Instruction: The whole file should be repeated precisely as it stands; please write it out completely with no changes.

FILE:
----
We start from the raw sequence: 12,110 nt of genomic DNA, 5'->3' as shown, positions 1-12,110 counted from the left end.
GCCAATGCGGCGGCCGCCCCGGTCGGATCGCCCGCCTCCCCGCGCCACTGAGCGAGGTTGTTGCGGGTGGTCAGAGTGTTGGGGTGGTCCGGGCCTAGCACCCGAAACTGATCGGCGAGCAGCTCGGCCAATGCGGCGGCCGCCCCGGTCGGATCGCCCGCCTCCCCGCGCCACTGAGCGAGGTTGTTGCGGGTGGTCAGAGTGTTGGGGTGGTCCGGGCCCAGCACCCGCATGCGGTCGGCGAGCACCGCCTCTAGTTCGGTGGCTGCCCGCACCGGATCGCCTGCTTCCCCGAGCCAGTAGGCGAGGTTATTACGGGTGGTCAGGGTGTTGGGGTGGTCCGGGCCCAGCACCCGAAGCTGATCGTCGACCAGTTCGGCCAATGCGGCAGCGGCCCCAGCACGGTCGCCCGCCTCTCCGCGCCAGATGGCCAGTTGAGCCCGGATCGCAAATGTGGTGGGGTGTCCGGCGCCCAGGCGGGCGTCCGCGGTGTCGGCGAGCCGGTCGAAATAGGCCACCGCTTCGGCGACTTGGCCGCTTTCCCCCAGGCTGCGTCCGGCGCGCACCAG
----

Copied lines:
We start from the raw sequence: 12,110 nt of genomic DNA, 5'->3' as shown, positions 1-12,110 counted from the left end.
GCCAATGCGGCGGCCGCCCCGGTCGGATCGCCCGCCTCCCCGCGCCACTGAGCGAGGTTGTTGCGGGTGGTCAGAGTGTTGGGGTGGTCCGGGCCTAGCACCCGAAACTGATCGGCGAGCAGCTCGGCCAATGCGGCGGCCGCCCCGGTCGGATCGCCCGCCTCCCCGCGCCACTGAGCGAGGTTGTTGCGGGTGGTCAGAGTGTTGGGGTGGTCCGGGCCCAGCACCCGCATGCGGTCGGCGAGCACCGCCTCTAGTTCGGTGGCTGCCCGCACCGGATCGCCTGCTTCCCCGAGCCAGTAGGCGAGGTTATTACGGGTGGTCAGGGTGTTGGGGTGGTCCGGGCCCAGCACCCGAAGCTGATCGTCGACCAGTTCGGCCAATGCGGCAGCGGCCCCAGCACGGTCGCCCGCCTCTCCGCGCCAGATGGCCAGTTGAGCCCGGATCGCAAATGTGGTGGGGTGTCCGGCGCCCAGGCGGGCGTCCGCGGTGTCGGCGAGCCGGTCGAAATAGGCCACCGCTTCGGCGACTTGGCCGCTTTCCCCCAGGCTGCGTCCGGCGCGCACCAG